This week the President gave an address to a joint session of Congress. I was honored to be in the House Chamber for this historic event. While the style of the speech was impressive, I was underwhelmed by the financial obligations it places on the American people, now and in the future.
Most of us agree that our country is facing many challenges, namely the lagging economy and struggling housing market. President Obama announced a housing plan that, while well intentioned, raises a host of troubling issues. The administration’s housing plan has two main components. The first component would allow homeowners to refinance their mortgage at current market rates. However, most homeowners in our region would not qualify for the program because the sharp decline in home values would make them ineligible. The second component of the plan would allow struggling homeowners to have their mortgage payments reduced to an amount that is no more than 31% of their gross income. To reduce mortgage payments, the program will utilize a number of options, including reducing interest rates, extending the length of the loan, and reducing the principal amount. Under the plan, the federal government will be responsible to pay the lender for half of the cost for any modification as well as other bonus and subsidy payments.
I agree that market-based loan modifications make sense for homeowners who are on the margins, but in some cases, people simply bought homes they could not afford. While I agree that foreclosures adversely impact other homeowners, I do not believe homeowners who pay their bills on time and renters, who have saved up to buy a home, should foot the bill. The moral hazard in this case is simply too great and establishes a troubling precedent. Where a reasonable workout can occur, every effort should be made by both the lender and the homeowner. We must also find ways to spark some demand in our housing markets, so I have introduced legislation that would provide a $15,000 tax credit for buying a home as well as a bill (H.R. 755) which would eliminate the capital gains taxes on up to two investment houses purchased over the next three years.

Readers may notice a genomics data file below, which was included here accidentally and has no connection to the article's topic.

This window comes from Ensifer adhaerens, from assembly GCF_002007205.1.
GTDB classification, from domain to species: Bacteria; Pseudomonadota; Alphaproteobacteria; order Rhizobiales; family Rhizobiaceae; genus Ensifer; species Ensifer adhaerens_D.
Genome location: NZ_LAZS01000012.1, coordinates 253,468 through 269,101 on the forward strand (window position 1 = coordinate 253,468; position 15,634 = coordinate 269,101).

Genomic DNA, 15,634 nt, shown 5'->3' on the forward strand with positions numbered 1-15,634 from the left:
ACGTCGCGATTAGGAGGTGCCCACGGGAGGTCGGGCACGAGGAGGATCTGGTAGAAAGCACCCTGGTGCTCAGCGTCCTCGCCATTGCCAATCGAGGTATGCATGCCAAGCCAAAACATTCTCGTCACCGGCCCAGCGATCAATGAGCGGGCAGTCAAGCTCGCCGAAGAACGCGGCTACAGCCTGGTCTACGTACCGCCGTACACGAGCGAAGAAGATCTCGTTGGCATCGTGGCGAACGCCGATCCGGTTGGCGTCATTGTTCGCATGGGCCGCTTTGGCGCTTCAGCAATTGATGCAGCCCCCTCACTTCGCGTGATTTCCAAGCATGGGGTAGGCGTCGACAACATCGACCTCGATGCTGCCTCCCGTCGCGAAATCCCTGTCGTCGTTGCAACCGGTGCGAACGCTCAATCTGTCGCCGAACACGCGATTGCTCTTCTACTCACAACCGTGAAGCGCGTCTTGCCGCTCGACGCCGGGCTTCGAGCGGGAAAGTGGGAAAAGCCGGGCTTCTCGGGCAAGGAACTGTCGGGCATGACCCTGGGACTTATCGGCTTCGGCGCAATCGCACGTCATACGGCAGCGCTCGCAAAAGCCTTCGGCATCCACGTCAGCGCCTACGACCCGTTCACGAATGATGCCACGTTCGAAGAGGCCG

The President also touched on several other issues in his address such as education, healthcare, energy and the environment. Again, I agree that there are many challenges facing America however, I simply do not agree that government is always the answer to our problems.
The President talked about making clean, renewable energy profitable and in the next sentence called for market-based caps on carbon pollution. History has shown us that we cannot regulate our way to a profitable and workable product. Mandates and subsidies for the production of corn-based ethanol are a perfect example of how government manipulation negatively impacts a specific market. If government provides strong incentives, for example tax credits for hybrid cars, then consumers can weigh the different options as they make decisions on how to spend their money.
I am also unclear about how the President will pay for the expansions of healthcare, education, energy and other programs while also cutting the deficit in half. While he stated that only the top 2% will see their taxes increase, which I oppose, the level of spending is simply not sustainable without future tax increases for all Americans. I was also disappointed that the President spent very little time addressing foreign policy and the wars in Iraq and Afghanistan.
I hope that the President will work with House Republicans and that we can come to agreement on solutions to some of the problems that he has laid out. However, I will not vote for a budget that creates an unsustainable level of spending that may lead to burdensome taxes and regulations – the beginnings of a socialist system. As former British Prime Minister Margaret Thatcher so eloquently stated, “The trouble with socialism is, sooner or later you run out of other people’s money.”
Member of Congress